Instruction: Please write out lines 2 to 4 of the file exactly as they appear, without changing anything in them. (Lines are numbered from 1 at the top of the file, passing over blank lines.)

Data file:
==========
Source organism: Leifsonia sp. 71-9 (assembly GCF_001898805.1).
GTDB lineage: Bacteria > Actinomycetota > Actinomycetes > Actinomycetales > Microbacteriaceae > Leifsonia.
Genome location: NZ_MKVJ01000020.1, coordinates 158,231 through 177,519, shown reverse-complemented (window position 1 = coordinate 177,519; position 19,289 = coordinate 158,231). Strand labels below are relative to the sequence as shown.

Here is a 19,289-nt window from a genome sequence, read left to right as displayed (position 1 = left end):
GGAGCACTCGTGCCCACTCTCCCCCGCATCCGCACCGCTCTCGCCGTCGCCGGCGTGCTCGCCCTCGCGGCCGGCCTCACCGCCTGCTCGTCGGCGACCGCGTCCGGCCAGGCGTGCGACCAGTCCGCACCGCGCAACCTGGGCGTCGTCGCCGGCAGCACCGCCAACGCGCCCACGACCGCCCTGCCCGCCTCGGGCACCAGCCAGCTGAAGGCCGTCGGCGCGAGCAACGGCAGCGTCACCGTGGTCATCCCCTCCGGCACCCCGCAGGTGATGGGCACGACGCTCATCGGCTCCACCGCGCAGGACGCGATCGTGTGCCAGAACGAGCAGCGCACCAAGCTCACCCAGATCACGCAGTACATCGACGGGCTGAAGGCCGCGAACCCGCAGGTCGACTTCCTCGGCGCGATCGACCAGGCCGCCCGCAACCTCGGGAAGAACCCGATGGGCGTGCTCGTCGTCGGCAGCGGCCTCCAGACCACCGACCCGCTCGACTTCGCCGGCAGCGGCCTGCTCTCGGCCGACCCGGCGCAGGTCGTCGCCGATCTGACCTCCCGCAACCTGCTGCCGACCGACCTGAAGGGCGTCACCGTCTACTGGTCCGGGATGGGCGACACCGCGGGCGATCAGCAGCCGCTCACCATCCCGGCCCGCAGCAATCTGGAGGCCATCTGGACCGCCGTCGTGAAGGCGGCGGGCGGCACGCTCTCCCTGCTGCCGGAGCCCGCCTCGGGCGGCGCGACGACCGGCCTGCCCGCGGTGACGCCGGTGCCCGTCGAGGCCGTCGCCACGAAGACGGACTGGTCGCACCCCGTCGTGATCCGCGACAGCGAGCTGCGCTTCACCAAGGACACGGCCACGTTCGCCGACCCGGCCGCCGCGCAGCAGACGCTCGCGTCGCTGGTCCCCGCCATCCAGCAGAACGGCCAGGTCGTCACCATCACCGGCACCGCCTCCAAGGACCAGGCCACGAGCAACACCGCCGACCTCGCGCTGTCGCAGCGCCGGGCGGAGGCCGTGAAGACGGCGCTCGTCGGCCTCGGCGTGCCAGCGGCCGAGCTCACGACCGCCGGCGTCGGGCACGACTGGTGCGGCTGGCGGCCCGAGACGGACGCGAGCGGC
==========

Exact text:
GTDB lineage: Bacteria > Actinomycetota > Actinomycetes > Actinomycetales > Microbacteriaceae > Leifsonia.
Genome location: NZ_MKVJ01000020.1, coordinates 158,231 through 177,519, shown reverse-complemented (window position 1 = coordinate 177,519; position 19,289 = coordinate 158,231). Strand labels below are relative to the sequence as shown.

Here is a 19,289-nt window from a genome sequence, read left to right as displayed (position 1 = left end):